BBC looks to LJMU for expert nutritional advice

BBC looks to LJMU for expert nutritional advice

Professor of Human Physiology Graeme Close offers expertise on the multi-billion pound protein supplement industry for TV documentary.

BBC iPlayer doc still

When the BBC started to research and record an emotive ‘Newsbeat’ documentary on the hot topic of protein supplements, they turned to LJMU’s sport nutrition department for expert advice.

Examining the effectiveness of protein shakes and bars, popular among lots of students, the programme features the views of experts and users: “We are trying to build the world’s greatest sport nutrition department at LJMU,” said Professor Close. “So we always welcome the BBC and the programme was very good.”

The main focus of the 30 minute doc was on Ali, a 23-year-old dentist from Cardiff who takes protein supplements, and his meeting with Professor Close. “I demonstrated to Ali that protein supplements are not needed - but if he feels they are more convenient than eating food, then that’s his call.”

The intriguing documentary, available on the iPlayer now, revealed the relevance and currency of this hot topic of university life, as students attempt to balance a healthy lifestyle with a strict timetable. “Supplements can be useful for convenience, but the key was to show that they are not essential if you can get your diet right.”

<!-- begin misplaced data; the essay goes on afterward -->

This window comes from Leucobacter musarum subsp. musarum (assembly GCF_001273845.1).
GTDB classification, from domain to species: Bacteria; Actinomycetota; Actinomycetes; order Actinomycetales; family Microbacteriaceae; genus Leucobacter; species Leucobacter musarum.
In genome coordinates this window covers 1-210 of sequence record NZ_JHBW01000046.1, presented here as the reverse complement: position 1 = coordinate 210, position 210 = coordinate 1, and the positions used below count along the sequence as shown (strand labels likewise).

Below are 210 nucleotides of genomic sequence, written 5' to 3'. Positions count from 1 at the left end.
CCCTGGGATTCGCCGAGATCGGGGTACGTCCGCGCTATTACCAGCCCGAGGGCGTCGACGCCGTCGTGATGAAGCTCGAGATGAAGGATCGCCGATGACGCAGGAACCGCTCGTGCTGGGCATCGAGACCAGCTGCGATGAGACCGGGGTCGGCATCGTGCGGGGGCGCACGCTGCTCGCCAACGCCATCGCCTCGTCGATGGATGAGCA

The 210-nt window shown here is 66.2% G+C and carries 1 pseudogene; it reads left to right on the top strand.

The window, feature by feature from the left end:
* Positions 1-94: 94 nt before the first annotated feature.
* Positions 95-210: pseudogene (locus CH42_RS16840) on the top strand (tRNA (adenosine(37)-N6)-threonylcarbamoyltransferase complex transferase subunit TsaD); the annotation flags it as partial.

The film has proved a big hit with iPlayer viewers and Professor Close is happy with how it all turned out: “It’s an excellent and balanced programme,” he said. “Often these kind of shows tend to have an agenda and only give one side of the story – but I was happy with how they allowed me to bring balance to what can be quite an emotive topic.”

Graeme CloseIt certainly can. After all, the British Dietetic Association believes marketing for some protein products is “wrong and immoral” and means thousands of people are using the popular powders as a “substitute, not a supplement”. Professor Close agrees: “We work in professional sport, so we know what questions need answering,” he revealed. “We use cutting edge science to answer these questions at LJMU and then share our findings in the real world.”

The documentary has led to more debate and demonstrated the University’s expertise in the field to millions of BBC viewers. “We produce world class research and engage with some of the world’s greatest athletes,” said Professor Close. “We are perfectly positioned to comment on sports nutrition. Plus, with our social media engagement and traditional media influence, we are able to share these results with the world.”

If you're interested in studying Sport and Exercise Science, take a look at the courses on offer at LJMU.


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